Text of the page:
Thursday, April 29, 2010

My 5 Year Cancerversary

5 years ago today a doctor walked into my exam room and said, “you have cancer.” This blog entry is about that experience. It covers April 28th and 29th of 2005. Before jumping into that event, I looked up the 5 year survival rate. One website (see reference at bottom of post) put the rate for those diagnosed with late stage head & neck cancer at 27%. It feels pretty good to not be in with the 73% of the people who are no longer with us. Although the cost physically, mentally, and financially to me and my family and friends has been high, I take some solace in beating the odds.

A few blog entries ago I had written that I was writing a book on my cancer journey. I have since abandoned that idea as I did not find it a compelling enough story. I did however crank out 100 pages of pretty solid text before coming to this conclusion. My goal was to write a story that gave the reader a true non fairy tale feel for what it is like to walk in the shoes of someone with cancer. The following are 4 pages from my writings that you may find insightful. It begins with my first exposure to the head & neck cancer clinic at M. D. Anderson.

April 28 2005
The patients in the head and neck cancer unit waiting area were generally older than me, but not all of them. One big difference between here and the Sarcoma unit was the evidence of massive facial deformities. An older woman whom I guessed to be in her mid 70s had a piece of gauze straight across the front of her face between her eyes and her lips where her nose should have been. When she turned sideways and the sun from the window backlit her head I could see a straight plain where her nose used to be. This disturbed me. There were people with blue and red markings on their face with indelible marker. There were multiple patients with tracheotomies. I had never seen so much misery in one place. These were images out of a horror movie.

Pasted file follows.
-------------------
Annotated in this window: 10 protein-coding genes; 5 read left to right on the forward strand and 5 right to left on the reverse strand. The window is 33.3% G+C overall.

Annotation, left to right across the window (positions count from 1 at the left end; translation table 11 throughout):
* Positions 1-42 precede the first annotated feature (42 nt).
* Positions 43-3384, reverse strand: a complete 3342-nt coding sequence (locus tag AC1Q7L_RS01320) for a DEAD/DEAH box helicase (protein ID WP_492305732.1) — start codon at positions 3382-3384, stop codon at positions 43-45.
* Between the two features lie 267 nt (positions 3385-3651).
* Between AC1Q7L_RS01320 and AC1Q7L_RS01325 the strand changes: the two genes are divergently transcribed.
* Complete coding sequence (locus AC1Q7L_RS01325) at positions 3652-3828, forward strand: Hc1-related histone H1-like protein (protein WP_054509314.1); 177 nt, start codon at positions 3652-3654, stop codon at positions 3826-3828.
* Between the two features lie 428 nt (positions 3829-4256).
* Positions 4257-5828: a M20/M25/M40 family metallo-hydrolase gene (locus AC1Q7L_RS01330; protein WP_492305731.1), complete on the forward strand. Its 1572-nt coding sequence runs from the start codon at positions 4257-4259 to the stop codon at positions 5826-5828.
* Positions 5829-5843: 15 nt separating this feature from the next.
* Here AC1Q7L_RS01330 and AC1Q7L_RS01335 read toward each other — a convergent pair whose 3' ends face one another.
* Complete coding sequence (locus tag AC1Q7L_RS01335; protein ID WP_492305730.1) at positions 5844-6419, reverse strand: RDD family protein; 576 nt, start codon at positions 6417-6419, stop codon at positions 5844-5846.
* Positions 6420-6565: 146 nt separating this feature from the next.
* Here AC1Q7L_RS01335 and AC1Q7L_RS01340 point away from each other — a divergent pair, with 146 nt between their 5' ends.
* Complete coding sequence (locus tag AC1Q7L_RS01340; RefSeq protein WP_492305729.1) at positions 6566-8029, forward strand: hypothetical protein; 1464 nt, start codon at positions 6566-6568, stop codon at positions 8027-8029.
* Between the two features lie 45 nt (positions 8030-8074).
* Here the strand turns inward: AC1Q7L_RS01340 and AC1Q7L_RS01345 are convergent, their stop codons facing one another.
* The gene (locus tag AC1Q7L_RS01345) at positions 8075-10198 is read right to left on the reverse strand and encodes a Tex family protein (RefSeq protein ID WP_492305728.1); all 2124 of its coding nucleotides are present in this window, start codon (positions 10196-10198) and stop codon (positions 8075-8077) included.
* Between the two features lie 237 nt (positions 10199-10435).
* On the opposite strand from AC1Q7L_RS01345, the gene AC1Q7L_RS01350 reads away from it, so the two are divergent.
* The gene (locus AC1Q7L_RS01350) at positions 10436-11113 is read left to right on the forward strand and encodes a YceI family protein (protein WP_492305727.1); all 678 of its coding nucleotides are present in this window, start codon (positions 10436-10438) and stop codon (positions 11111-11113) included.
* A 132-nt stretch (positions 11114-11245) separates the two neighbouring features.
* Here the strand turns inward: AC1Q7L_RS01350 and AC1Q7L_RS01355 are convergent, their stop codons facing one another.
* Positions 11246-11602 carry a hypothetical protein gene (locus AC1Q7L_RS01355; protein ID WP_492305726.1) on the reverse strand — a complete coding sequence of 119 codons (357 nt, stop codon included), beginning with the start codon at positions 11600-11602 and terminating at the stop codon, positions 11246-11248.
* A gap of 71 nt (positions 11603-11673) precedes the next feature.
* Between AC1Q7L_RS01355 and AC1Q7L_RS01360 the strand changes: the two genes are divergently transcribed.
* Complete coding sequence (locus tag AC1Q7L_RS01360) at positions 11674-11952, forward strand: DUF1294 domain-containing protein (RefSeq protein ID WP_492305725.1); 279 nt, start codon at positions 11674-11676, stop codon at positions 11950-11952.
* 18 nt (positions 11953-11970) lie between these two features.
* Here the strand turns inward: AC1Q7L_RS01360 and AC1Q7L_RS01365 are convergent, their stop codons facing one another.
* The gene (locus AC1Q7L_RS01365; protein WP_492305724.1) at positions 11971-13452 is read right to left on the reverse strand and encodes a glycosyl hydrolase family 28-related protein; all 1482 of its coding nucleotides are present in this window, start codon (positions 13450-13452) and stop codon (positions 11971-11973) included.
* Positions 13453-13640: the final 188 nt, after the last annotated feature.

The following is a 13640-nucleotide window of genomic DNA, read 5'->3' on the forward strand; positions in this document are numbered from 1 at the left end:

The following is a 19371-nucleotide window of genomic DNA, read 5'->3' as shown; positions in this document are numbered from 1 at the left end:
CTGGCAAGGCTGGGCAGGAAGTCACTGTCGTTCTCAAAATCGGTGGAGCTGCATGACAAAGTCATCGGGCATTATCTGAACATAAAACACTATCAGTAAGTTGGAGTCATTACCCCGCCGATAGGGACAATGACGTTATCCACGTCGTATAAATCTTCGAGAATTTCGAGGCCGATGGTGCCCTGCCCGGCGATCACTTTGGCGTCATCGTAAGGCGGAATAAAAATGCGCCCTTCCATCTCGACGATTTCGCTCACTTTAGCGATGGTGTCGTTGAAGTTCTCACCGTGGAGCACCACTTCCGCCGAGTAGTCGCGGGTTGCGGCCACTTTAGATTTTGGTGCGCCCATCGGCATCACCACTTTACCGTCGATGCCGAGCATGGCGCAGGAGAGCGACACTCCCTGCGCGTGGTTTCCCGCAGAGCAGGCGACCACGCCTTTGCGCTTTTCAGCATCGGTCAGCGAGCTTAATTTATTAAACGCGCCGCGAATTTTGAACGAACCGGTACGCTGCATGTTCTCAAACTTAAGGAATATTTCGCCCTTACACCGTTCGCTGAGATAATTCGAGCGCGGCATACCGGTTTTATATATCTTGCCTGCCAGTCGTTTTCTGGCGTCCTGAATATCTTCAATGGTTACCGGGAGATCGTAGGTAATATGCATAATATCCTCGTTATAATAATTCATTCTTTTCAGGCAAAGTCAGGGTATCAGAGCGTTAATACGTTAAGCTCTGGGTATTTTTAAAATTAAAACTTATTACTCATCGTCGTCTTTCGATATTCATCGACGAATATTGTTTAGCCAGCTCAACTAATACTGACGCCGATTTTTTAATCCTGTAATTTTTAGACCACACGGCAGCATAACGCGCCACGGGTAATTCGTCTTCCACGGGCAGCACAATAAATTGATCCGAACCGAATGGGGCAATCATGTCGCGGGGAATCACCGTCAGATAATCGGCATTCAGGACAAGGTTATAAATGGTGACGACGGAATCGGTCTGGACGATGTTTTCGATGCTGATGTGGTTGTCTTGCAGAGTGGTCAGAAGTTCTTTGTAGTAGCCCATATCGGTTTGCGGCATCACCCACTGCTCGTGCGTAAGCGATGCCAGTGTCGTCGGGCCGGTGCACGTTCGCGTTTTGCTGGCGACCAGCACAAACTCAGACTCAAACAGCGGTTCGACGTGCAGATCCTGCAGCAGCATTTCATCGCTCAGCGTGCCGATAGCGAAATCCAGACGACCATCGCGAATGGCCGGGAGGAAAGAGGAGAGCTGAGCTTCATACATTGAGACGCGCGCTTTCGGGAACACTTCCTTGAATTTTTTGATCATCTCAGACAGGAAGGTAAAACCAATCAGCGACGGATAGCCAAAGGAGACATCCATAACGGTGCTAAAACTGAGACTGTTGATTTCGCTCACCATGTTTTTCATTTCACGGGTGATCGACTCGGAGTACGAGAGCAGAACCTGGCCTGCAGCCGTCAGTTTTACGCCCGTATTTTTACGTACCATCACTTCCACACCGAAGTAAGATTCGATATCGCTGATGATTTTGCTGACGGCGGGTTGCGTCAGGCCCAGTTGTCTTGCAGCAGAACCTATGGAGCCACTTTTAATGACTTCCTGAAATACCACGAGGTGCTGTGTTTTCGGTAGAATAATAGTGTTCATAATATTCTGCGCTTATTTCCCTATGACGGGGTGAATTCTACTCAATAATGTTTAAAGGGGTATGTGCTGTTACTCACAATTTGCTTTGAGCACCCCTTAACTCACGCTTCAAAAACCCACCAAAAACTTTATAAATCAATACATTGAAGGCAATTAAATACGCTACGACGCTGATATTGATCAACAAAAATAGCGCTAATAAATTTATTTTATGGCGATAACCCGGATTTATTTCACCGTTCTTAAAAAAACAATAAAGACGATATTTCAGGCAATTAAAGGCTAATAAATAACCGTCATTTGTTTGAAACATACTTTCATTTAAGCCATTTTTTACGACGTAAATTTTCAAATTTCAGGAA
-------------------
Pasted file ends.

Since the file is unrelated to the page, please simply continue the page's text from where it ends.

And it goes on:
My wife and I stood until two chairs were vacated. After a few hours my name was called. We both got up and went into the clinic. They took my vital signs: weight, blood pressure, and temperature. We were told to go back into the waiting area until an exam room opened up. Every time we asked how long we would be waiting, we were told “you will be seen shortly.” We waited another hour before being brought back to an exam room. Here again we were asked to wait. “How long?,” I asked. We were told the doctor would see us shortly.

A physician’s assistant joins us in the exam room. She examines me and takes down notes on my background. Yes, I smoked during high school. No, I haven’t smoked in over 30 years. Occasionally, I have a glass of wine, nothing else. She finishes with her note taking, says the doctor will be in shortly and leaves. After more waiting my doctor enters the room. He asks similar questions as those asked by his physician assistant. It is late in the day. We had originally come to the Cancer Center for a scheduled early morning Sarcoma exam and now here it was pushing 5:00 P.M. He examines my neck visually and by feel. He maneuvers an endoscope down through my left nostril which gives him a clear view of my pharynx, upper esophagus, upper windpipe, and vocal cords. He asks me to say “eeeeeee” a few times. He removes the endoscope without difficulty. He tells me to open wide and reaches in as far as his gloved right hand can reach and feels the back of my throat and the base of my tongue with his finger. I gag. It is unpleasant. I ask him what he is seeing and feeling. He provides me with no verbal assessment on one hand or assurances on the other. He says he would like to schedule me for a Fine Needle Aspiration (FNA) and to do it as soon as possible, would tomorrow work for me? We learn that he is from Pittsburgh. My wife is from Pittsburgh and I lived and went to undergraduate and graduate school there. This gives us an instant mini-bond. We’re all Steelers fans. Go Steelers. He has me scheduled for a FNA the following afternoon.